Russian court outlaws Navalny's organizations as 'extremist'
Moscow City Cout has officially recognized organizations founded by the leader of the Russian opposition Alexei Navalny as ‘extremist’. This includes the Anti-Corruption Foundation, an organization that investigated the alleged corruption schemes of President Putin and other high-ranking government officials. With the court’s ruling coming into motion, Navalny’s organizations will no longer be able to function, as failure to comply will be punishable by lengthy prison sentences.
Russian Novaya Gazeta reports that the Moscow City Court recognized the Anti-Corruption Foundation (FBK), the Foundation for the Protection of Citizens’ Rights and Navalny’s Headquarters as extremist organizations and decided to immediately liquidate them and terminate their activities.
The court announced its decision late in the evening on June 9. The trial was closed to the public and lasted for 12 hours.
The Moscow prosecutor’s office filed a lawsuit demanding that Navalny’s organizations be declared extremist on April 16 “in connection with their actual implementation of extremist activities” aimed at “creating the conditions for changing the foundations of the constitutional order” including the use of “color revolution” scenario.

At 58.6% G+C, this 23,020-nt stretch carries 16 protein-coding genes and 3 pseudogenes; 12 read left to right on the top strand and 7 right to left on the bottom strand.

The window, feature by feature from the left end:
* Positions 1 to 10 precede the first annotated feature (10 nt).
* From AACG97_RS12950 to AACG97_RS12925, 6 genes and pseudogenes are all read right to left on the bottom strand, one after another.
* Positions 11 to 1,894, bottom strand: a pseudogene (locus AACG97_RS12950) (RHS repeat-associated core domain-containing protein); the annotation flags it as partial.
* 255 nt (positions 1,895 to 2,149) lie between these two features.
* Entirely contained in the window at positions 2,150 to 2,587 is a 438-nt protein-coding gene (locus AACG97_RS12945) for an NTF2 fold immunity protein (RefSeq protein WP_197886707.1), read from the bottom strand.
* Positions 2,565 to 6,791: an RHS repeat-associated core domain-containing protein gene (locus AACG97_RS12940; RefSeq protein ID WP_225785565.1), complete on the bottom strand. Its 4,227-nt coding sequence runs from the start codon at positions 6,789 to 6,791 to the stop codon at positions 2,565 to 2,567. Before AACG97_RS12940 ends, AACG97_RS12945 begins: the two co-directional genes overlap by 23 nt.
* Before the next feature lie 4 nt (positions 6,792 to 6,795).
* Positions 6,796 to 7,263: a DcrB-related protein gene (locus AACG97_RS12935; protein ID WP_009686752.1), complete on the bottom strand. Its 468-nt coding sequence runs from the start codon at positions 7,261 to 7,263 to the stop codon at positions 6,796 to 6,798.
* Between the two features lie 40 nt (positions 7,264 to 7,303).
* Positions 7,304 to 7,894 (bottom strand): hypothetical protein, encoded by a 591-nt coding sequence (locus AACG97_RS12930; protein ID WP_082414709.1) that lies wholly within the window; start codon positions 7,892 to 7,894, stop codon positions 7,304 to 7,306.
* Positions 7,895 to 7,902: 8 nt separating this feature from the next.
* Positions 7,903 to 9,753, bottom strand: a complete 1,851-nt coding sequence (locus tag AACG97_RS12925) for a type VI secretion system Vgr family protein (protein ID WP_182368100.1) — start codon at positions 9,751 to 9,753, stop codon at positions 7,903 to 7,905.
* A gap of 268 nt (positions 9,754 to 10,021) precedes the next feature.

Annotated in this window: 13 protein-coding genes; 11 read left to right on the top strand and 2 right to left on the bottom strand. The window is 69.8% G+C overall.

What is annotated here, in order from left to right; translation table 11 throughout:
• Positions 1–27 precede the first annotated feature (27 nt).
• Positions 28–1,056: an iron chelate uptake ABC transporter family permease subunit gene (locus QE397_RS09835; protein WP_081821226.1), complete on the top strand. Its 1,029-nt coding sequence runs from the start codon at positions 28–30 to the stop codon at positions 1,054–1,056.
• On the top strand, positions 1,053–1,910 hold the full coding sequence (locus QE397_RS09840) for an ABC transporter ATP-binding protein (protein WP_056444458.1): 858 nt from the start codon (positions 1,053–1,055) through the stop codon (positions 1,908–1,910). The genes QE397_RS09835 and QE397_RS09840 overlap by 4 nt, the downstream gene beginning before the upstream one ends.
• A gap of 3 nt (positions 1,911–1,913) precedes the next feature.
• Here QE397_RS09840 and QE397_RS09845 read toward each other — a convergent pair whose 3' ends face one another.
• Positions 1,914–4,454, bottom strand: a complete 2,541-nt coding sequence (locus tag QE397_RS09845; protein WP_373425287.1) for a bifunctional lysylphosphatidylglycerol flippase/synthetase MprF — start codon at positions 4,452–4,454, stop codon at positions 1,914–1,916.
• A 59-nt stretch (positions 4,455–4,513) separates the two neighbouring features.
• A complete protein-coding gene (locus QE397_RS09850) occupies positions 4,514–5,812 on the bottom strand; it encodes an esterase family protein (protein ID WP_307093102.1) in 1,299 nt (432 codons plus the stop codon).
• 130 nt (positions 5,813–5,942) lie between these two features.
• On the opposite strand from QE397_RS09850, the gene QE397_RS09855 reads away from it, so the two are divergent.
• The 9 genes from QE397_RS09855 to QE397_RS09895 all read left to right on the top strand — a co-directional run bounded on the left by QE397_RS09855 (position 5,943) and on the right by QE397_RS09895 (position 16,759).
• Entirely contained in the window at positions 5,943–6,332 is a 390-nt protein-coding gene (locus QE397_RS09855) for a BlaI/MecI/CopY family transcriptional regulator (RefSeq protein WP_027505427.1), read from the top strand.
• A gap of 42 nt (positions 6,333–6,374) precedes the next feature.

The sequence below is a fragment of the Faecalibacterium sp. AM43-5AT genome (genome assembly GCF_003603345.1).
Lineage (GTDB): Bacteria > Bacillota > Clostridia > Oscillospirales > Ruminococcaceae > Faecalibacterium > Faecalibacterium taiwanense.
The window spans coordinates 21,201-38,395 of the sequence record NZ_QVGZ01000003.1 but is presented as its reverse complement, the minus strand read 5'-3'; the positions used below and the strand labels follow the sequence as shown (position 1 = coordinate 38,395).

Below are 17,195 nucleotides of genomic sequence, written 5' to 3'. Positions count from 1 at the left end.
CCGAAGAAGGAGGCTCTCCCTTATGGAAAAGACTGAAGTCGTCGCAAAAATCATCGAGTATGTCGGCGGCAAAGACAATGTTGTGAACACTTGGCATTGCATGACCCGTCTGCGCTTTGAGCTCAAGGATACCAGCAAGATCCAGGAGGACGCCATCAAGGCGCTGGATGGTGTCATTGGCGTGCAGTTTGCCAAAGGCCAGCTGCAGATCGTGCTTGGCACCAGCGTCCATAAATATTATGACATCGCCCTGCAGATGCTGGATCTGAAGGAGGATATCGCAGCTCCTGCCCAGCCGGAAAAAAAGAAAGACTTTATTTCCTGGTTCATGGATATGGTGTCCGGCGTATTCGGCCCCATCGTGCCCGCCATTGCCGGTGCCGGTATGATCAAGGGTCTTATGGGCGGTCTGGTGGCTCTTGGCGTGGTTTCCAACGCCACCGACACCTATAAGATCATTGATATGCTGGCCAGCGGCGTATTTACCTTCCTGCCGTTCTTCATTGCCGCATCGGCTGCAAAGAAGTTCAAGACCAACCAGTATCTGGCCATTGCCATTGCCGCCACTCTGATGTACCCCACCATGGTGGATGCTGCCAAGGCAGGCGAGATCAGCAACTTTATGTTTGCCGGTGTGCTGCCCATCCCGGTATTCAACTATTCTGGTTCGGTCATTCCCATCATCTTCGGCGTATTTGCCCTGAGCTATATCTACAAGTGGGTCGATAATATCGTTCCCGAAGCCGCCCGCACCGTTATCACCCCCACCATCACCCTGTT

From now on, any attempts to continue the activities of these organizations will be considered a criminal offense punishable by a prison term.
Recently, the Russian State Duma passed a law that prohibits participation in elections for people who are involved in “extremist organizations” or those supporting them.
Alexey Navalny, who is currently serving his sentence has also commented on the court’s ruling:
“We are more than a name, more than a piece of paper or an office. We are a group of people who unite and organize those citizens of Russia who are [fighting] against corruption, for fair courts and equality of all before the law. There are millions of us. You are one of us too. As long as you are with us, we are not going anywhere”, the oppositionist said in an Instagram post.
On April 29, Navalny’s associate Leonid Volkov officially announced the closure of Navalny’s headquarters. According to him, participation in the work of the headquarters will entail legal consequences for employees and volunteers.
The Russian authorities began persecuting Navalny’s supporters after Navalny, who miraculously survived the poisoning with the Novichok nerve agent, was arrested on January 17 at the airport immediately after he had returned to Russia from Germany, where he was undergoing medical treatment.
Later, the court sentenced him to two years and eight months in prison, replacing his suspended sentence in one of the criminal cases launched against him with a real one.